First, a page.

darwin mural
© Neil Theasby via Geograph
Mural portrait of Charles Darwin, Sidney Street, Sheffield
There's an outfit called the Evolution Institute that of late has been hawking what it calls "Universal Darwinism." Universal Darwinism is the belief that Darwin's theory can be applied fruitfully to many scientific disciplines, not just to biology. In this view, Darwinian explanations for complexity can shed light on quantum physics, cosmology, neuroscience, medicine and other scientific disciplines. The conventional assertion that "Darwin had the best idea ever" is just atheists' sophomoric infatuation with their own creation myth. But there's a bit more substance to the EI's "Universal Darwinism" than one normally finds in the atheists' boudoir.

In "Why Physics Needs Darwin," the Evolution Institute recently interviewed John O. Campbell, an independent scholar who has written on universal Darwinism.

Campbell:
Surprisingly well-developed Darwinian theories have been proposed to explain the creation and evolution of complexity not just in genetics and biology (including evolutionary psychology), but in cosmology, quantum physics, neuroscience, and practically every branch of the social sciences.
"Survivors Survive"

The application of Darwin's theory to everything from quantum mechanics to social science entails taking "natural selection" as a metaphor. Darwin proposed that biological adaptation is the result of differential reproduction of heritable variations, and there is no biological adaptation, reproduction, heritability, or variation in any arena except biology. Such unfocused application of a metaphor to... well... everything... leads a thoughtful observer to wonder if the Darwinian metaphor is not much more than a tautology, a banality dressed up like science. You can get a lot of mileage out of "survivors survive."

There is, however, some substance to Campbell's claims.

Campbell:
... this ubiquity [of Darwinian theories in non-biological sciences] raises the question of 'why is the Darwinian process observed so widely in nature?' As your question implies, this may have to do with the nature of existence itself. We might consider that existence tends to be rare, complex and fragile due to the pervasive dissipative action of the second law of thermodynamics. The second law is one of the most fundamental laws of physics, and states that the total entropy - that is, disorder - of an isolated system can only increase over time. Darwinian processes may be viewed as nature's method of countering this universal tendency towards disorder and non-existence.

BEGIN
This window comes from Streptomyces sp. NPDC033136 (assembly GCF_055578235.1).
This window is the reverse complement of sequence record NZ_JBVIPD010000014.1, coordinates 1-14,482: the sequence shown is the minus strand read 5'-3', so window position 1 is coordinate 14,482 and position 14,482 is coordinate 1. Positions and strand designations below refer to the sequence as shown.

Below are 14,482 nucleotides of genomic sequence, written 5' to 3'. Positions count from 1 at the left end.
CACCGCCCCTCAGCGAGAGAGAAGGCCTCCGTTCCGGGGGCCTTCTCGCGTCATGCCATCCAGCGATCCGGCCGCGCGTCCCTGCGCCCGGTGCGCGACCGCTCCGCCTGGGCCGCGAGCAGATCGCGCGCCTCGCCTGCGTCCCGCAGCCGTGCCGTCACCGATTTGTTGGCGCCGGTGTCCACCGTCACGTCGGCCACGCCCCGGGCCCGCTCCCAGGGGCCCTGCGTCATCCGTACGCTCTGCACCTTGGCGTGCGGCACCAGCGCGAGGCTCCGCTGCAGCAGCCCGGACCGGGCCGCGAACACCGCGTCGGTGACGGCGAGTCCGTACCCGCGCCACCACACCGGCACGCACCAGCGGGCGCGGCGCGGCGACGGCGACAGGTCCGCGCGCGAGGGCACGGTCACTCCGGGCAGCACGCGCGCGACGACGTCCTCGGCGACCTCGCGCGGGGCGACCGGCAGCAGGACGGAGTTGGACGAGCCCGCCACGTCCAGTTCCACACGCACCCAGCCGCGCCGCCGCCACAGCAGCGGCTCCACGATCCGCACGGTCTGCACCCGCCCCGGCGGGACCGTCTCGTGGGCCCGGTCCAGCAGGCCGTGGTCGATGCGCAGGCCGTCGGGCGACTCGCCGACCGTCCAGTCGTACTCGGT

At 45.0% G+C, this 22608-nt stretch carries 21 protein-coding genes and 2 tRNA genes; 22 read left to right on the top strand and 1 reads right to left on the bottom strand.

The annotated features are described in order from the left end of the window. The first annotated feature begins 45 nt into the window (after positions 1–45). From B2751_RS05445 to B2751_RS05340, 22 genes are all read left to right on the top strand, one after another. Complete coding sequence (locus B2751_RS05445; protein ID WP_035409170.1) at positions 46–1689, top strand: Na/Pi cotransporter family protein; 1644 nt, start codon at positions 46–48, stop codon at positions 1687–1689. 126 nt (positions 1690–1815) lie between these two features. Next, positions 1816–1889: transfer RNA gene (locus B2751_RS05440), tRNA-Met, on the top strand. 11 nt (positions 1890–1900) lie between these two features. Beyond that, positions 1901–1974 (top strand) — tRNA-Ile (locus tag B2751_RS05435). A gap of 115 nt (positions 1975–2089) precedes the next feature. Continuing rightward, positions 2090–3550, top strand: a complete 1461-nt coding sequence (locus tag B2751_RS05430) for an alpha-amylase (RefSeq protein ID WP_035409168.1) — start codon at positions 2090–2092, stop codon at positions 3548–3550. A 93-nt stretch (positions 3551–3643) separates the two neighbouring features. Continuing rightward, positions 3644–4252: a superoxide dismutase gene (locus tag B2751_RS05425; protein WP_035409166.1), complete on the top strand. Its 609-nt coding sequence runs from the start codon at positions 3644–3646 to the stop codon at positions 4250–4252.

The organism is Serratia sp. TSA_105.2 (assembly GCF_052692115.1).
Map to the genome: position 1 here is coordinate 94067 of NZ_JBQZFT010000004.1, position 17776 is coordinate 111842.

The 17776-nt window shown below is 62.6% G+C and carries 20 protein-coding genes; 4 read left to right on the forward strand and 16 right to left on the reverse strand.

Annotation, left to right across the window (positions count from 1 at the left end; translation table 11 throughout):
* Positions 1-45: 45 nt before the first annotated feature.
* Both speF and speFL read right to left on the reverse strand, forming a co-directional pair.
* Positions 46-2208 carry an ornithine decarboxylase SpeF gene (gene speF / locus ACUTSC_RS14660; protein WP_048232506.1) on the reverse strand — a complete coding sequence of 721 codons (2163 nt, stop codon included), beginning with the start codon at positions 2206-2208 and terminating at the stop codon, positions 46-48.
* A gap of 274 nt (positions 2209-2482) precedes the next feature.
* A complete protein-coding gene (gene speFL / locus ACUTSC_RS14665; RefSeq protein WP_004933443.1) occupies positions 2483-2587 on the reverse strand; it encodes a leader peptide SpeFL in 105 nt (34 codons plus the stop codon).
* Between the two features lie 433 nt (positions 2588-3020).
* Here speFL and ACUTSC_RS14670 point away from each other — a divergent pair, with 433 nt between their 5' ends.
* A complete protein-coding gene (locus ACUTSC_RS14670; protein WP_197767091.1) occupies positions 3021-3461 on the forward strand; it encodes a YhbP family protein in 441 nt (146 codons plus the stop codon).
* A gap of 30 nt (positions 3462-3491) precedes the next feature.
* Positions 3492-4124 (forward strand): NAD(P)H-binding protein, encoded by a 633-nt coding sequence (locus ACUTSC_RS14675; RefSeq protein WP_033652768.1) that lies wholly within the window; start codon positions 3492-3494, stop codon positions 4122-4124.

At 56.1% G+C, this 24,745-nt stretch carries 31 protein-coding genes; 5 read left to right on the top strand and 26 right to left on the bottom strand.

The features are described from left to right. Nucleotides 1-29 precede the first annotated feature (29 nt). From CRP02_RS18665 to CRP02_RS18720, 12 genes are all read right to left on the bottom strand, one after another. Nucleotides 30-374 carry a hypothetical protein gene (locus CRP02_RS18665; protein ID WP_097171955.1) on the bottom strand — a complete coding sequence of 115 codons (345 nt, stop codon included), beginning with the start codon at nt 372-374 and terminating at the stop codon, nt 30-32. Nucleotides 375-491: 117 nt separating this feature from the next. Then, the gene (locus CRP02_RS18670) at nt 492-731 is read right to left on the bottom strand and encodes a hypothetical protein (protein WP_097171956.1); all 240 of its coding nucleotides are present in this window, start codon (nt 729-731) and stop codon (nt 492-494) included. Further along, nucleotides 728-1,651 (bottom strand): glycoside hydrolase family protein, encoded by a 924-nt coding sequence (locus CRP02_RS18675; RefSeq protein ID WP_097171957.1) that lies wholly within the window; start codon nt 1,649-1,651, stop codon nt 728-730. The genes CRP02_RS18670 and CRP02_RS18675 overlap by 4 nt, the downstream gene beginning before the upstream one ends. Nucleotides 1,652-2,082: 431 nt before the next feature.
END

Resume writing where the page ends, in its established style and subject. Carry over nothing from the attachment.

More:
Metaphysical Theories

Theories that have to do with "the nature of existence itself" are metaphysical theories, not theories in natural science. Campbell's Darwinian metaphor is really metaphysics. And of course metaphysics is the foundation of all the sciences, whether implicitly or explicitly. What is it metaphysically, one may ask, that can "counter this universal tendency towards disorder and non-existence"?

Campbell explains:
I believe the most important key concept is knowledge. The diverse fields of study mentioned above all involve knowledge repositories such as genomes, quantum wave functions, mental models, and cultural models. To understand what knowledge really means, we need to understand its inverse, ignorance... information is a measure of how ignorant the model was. This model, by the way, could be any system that attempts to predict any outcome in the world. For example, it could be a scientific model, which proposes a certain hypothesis; or the genome of a species, which attempts to predict the best ways to survive and reproduce; or a quantum wave function, which probabalistically predicts the future states of quantum systems... Knowledge involves the reduction of ignorance.
Campbell is right. Information is the intelligible principle of a thing - it's form, in classical terms - and information entails the restriction of outcomes. A system without information has no specificity, no form, and exists in a state of maximal entropy. Form reduces entropy and introduces order and specificity. A pile of Scrabble tiles thrown on the floor is in a state of high entropy, and the pattern of the letters is meaningless. Scrabble tiles lined up on a Scrabble board by a master player are in a state of low entropy, and are full of meaning.

Form and Darwinism

What is not clear is this: what does this millennia-old concept of form have to do with Darwinism? Darwin's theory, after all, was a radical attempt to explain biological specification and complexity - biological form - without a designer. In other words, Darwinism was an attempt to explain biological information without knowledge. If knowledge acts on a system, we need not invoke Darwin to explain it. Information-rich systems are readily explainable as the product of intelligent design. In fact, knowledge presupposes intelligence. To the extent that knowledge can be inferred in a system, Darwinian explanations - explanations without intelligence - are worthless.

Darwinism is not a level of explanation for information-rich systems. Many systems do indeed accumulate knowledge, but such accumulation necessarily points, not to "survival of survivors," but to a knower. Accumulation of knowledge - of specified complexity in a system - is, in classical terms, teleology, and teleology has profound metaphysical implications. As Thomas Aquinas observed in his Fifth Way, teleology presupposes a mind. A directed arrow presupposes an archer.

One has the sense that the Evolution Institute's infatuation with Darwinian "explanations" for knowledge in nature are a feint to evade what atheists perpetually evade: knowledge in nature presupposes a Knower.